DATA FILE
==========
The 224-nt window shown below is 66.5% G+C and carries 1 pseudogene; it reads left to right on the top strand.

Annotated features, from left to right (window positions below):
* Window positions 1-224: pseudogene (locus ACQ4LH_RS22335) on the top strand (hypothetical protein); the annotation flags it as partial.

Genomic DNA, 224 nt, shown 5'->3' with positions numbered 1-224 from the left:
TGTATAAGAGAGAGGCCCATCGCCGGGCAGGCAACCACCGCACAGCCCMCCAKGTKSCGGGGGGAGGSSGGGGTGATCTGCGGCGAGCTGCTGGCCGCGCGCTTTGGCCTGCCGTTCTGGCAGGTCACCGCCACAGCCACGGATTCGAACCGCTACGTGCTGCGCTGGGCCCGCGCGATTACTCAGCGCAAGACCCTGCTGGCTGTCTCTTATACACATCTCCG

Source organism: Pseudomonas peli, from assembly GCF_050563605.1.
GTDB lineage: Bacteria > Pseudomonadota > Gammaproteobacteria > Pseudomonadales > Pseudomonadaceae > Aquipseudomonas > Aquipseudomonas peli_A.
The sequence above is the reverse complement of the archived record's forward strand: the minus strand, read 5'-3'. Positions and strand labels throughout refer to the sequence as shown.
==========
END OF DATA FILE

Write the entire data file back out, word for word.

The 224-nt window shown below is 66.5% G+C and carries 1 pseudogene; it reads left to right on the top strand.

Annotated features, from left to right (window positions below):
* Window positions 1-224: pseudogene (locus ACQ4LH_RS22335) on the top strand (hypothetical protein); the annotation flags it as partial.

Genomic DNA, 224 nt, shown 5'->3' with positions numbered 1-224 from the left:
TGTATAAGAGAGAGGCCCATCGCCGGGCAGGCAACCACCGCACAGCCCMCCAKGTKSCGGGGGGAGGSSGGGGTGATCTGCGGCGAGCTGCTGGCCGCGCGCTTTGGCCTGCCGTTCTGGCAGGTCACCGCCACAGCCACGGATTCGAACCGCTACGTGCTGCGCTGGGCCCGCGCGATTACTCAGCGCAAGACCCTGCTGGCTGTCTCTTATACACATCTCCG

Source organism: Pseudomonas peli, from assembly GCF_050563605.1.
GTDB lineage: Bacteria > Pseudomonadota > Gammaproteobacteria > Pseudomonadales > Pseudomonadaceae > Aquipseudomonas > Aquipseudomonas peli_A.
The sequence above is the reverse complement of the archived record's forward strand: the minus strand, read 5'-3'. Positions and strand labels throughout refer to the sequence as shown.